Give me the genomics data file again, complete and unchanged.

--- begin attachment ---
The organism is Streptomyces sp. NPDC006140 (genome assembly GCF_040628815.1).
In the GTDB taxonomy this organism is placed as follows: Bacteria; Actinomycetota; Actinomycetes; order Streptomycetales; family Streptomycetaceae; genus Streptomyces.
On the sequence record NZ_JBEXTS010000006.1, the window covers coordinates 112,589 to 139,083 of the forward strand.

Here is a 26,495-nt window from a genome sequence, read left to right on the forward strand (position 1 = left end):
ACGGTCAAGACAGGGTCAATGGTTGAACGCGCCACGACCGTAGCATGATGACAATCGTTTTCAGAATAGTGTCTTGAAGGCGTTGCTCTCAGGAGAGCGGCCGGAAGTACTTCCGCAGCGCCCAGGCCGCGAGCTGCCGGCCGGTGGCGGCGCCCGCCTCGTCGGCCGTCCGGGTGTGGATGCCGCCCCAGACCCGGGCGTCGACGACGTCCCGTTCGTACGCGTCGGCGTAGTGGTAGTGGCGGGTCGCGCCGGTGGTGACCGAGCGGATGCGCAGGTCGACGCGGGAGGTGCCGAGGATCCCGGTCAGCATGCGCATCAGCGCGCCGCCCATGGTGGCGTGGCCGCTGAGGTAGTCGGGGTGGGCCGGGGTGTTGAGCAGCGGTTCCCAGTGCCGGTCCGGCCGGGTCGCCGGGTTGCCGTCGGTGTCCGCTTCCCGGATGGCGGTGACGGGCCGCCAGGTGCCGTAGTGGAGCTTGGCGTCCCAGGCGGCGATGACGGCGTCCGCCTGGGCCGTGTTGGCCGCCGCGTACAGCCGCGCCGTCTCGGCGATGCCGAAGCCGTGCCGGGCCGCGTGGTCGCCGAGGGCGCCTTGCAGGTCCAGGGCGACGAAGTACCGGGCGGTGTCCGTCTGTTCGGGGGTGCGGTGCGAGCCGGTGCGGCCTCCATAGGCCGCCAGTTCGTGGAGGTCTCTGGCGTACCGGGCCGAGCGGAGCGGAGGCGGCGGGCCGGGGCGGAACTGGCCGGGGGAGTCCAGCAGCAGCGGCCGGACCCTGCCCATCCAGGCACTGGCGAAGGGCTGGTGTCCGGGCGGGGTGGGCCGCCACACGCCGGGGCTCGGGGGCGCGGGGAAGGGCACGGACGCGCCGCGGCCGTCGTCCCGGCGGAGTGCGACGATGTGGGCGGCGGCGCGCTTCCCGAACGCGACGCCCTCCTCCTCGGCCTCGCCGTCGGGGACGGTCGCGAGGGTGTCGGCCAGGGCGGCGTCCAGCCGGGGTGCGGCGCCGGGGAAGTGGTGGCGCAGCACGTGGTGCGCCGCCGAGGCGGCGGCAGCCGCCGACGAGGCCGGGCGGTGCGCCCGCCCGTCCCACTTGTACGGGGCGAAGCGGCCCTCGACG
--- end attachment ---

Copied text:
The organism is Streptomyces sp. NPDC006140 (genome assembly GCF_040628815.1).
In the GTDB taxonomy this organism is placed as follows: Bacteria; Actinomycetota; Actinomycetes; order Streptomycetales; family Streptomycetaceae; genus Streptomyces.
On the sequence record NZ_JBEXTS010000006.1, the window covers coordinates 112,589 to 139,083 of the forward strand.

Here is a 26,495-nt window from a genome sequence, read left to right on the forward strand (position 1 = left end):
ACGGTCAAGACAGGGTCAATGGTTGAACGCGCCACGACCGTAGCATGATGACAATCGTTTTCAGAATAGTGTCTTGAAGGCGTTGCTCTCAGGAGAGCGGCCGGAAGTACTTCCGCAGCGCCCAGGCCGCGAGCTGCCGGCCGGTGGCGGCGCCCGCCTCGTCGGCCGTCCGGGTGTGGATGCCGCCCCAGACCCGGGCGTCGACGACGTCCCGTTCGTACGCGTCGGCGTAGTGGTAGTGGCGGGTCGCGCCGGTGGTGACCGAGCGGATGCGCAGGTCGACGCGGGAGGTGCCGAGGATCCCGGTCAGCATGCGCATCAGCGCGCCGCCCATGGTGGCGTGGCCGCTGAGGTAGTCGGGGTGGGCCGGGGTGTTGAGCAGCGGTTCCCAGTGCCGGTCCGGCCGGGTCGCCGGGTTGCCGTCGGTGTCCGCTTCCCGGATGGCGGTGACGGGCCGCCAGGTGCCGTAGTGGAGCTTGGCGTCCCAGGCGGCGATGACGGCGTCCGCCTGGGCCGTGTTGGCCGCCGCGTACAGCCGCGCCGTCTCGGCGATGCCGAAGCCGTGCCGGGCCGCGTGGTCGCCGAGGGCGCCTTGCAGGTCCAGGGCGACGAAGTACCGGGCGGTGTCCGTCTGTTCGGGGGTGCGGTGCGAGCCGGTGCGGCCTCCATAGGCCGCCAGTTCGTGGAGGTCTCTGGCGTACCGGGCCGAGCGGAGCGGAGGCGGCGGGCCGGGGCGGAACTGGCCGGGGGAGTCCAGCAGCAGCGGCCGGACCCTGCCCATCCAGGCACTGGCGAAGGGCTGGTGTCCGGGCGGGGTGGGCCGCCACACGCCGGGGCTCGGGGGCGCGGGGAAGGGCACGGACGCGCCGCGGCCGTCGTCCCGGCGGAGTGCGACGATGTGGGCGGCGGCGCGCTTCCCGAACGCGACGCCCTCCTCCTCGGCCTCGCCGTCGGGGACGGTCGCGAGGGTGTCGGCCAGGGCGGCGTCCAGCCGGGGTGCGGCGCCGGGGAAGTGGTGGCGCAGCACGTGGTGCGCCGCCGAGGCGGCGGCAGCCGCCGACGAGGCCGGGCGGTGCGCCCGCCCGTCCCACTTGTACGGGGCGAAGCGGCCCTCGACG